Understanding Arrow FOC and Applying it to Bow Hunting

Arrow FOC | What is It and Why is it Important?

Bow hunters know and understand arrow speed. Today’s bow manufactures market speed as one of the factors that relate to a better bow. Speed, however, is only one aspect you should be focused on as a bow hunter. More importantly, arrow FOC is a factor that affects arrow flight and penetration, which is critical for any bow hunter.

What is Arrow FOC?

Arrow FOCwhich stands for “front of center”, is the percentage of an arrow’s total weight that is located in the broadhead end of the arrow.

FOC is not as appealing as speed, but it is important when it comes to bow hunting. The more weight towards the broadhead end of the arrow, the more forward an arrow’s center of balance is and the higher its FOC will be.

FOC is a factor that comes down to balance. Arrow balance is important in bow hunting because it affects the shape of the arrow’s trajectory. Trajectory is critical for any bow shots out past 20 yards. The further your shot is, the more arrow trajectory matters. For long-range shots, or if you are using a low poundage bow, trajectory is a big factor.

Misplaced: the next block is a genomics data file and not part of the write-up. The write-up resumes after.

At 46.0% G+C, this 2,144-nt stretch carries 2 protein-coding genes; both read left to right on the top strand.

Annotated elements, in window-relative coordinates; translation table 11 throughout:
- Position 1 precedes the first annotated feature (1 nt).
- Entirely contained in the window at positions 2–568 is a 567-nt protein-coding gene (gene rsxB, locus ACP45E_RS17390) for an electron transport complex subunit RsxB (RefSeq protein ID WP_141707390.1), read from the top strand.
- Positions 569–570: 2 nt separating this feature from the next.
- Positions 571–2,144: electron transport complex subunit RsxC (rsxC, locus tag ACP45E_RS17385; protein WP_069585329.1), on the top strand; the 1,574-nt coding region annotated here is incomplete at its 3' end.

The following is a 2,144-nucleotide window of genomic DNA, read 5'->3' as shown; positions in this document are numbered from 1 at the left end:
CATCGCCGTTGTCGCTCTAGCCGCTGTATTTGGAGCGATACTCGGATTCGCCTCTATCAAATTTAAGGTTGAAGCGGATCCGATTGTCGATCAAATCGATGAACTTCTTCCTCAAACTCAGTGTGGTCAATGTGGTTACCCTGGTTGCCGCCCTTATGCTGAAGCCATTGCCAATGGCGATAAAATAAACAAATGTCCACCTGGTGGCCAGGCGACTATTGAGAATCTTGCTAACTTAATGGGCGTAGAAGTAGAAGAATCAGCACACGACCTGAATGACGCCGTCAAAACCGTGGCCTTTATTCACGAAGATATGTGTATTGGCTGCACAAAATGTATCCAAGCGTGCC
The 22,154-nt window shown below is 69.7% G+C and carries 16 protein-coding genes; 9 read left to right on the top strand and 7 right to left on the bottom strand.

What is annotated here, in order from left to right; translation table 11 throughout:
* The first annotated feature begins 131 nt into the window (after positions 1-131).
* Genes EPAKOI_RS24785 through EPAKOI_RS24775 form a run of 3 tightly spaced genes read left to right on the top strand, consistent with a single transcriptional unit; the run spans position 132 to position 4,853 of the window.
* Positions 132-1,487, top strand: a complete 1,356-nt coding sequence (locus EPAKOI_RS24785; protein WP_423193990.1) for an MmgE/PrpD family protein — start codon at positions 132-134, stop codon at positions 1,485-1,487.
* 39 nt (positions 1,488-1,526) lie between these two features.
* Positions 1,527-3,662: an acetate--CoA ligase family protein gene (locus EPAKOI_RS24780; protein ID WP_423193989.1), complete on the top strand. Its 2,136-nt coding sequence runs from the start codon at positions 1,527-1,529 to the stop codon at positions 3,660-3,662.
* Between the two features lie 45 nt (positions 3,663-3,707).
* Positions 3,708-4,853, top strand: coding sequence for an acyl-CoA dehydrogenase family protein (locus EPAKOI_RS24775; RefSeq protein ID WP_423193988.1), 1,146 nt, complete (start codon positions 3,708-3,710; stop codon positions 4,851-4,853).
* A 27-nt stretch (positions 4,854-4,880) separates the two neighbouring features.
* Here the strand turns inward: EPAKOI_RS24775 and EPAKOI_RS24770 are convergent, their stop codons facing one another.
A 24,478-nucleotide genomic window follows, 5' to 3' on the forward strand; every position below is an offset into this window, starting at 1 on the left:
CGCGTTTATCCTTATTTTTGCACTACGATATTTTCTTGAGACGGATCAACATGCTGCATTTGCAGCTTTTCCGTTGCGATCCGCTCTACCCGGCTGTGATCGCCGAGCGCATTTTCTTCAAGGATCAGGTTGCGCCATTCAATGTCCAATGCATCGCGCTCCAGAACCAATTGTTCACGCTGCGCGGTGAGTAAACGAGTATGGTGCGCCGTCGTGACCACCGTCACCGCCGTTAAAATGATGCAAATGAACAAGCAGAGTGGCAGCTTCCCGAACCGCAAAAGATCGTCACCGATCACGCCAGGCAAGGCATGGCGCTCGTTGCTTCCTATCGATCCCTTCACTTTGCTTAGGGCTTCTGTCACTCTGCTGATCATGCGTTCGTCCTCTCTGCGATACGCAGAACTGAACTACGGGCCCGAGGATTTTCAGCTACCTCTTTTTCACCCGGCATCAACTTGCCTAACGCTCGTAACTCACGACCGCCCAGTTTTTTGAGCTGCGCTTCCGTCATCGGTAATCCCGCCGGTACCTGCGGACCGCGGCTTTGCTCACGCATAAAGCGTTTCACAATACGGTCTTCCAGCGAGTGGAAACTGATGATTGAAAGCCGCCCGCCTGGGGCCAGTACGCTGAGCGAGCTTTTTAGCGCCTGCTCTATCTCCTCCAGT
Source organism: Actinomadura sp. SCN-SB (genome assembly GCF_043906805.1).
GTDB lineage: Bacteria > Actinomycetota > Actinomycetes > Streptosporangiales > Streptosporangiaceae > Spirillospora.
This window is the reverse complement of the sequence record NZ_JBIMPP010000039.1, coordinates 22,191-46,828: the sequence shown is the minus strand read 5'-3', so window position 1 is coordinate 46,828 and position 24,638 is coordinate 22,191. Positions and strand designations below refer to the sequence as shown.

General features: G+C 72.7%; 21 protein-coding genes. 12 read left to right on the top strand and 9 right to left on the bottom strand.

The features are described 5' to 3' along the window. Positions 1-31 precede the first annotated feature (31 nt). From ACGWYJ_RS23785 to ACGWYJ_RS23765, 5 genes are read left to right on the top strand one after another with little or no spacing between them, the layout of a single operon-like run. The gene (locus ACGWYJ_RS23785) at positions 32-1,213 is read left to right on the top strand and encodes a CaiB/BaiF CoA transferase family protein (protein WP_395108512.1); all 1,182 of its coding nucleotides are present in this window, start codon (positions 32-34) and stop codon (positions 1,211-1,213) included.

High FOC arrows will shoot straight but lose trajectory (nose-dive) faster than arrows with less FOC. Shooting a low FOC arrow will gain back trajectory (flat shooting farther) but will be unstable and less accurate in flight. FOC also relates to penetration. Getting your arrow there with speed and trajectory is irrelevant if its penetration qualities are not enough to adequately take down your target. Outlining your potential bow hunting shooting scenarios helps to decide what the right FOC should be for your arrows. The most accurate arrows have a FOC range of 10 to 15% recommend by most arrow manufactures.

Calculating Arrow FOC is Easy

Unlike calculating arrow speed, which requires a chronograph, arrow FOC can be calculated with a few measurements and some simple math. You will need the following tools to calculate your FOC of an arrow; measuring tape, pencil, permanent marker, and calculator.

 

There are 5 simple steps in calculating arrow FOC.

  1. Choose an arrow that is completely put together, which means all components are attached such as inserts, broadheads, fletching, and lighted nocks.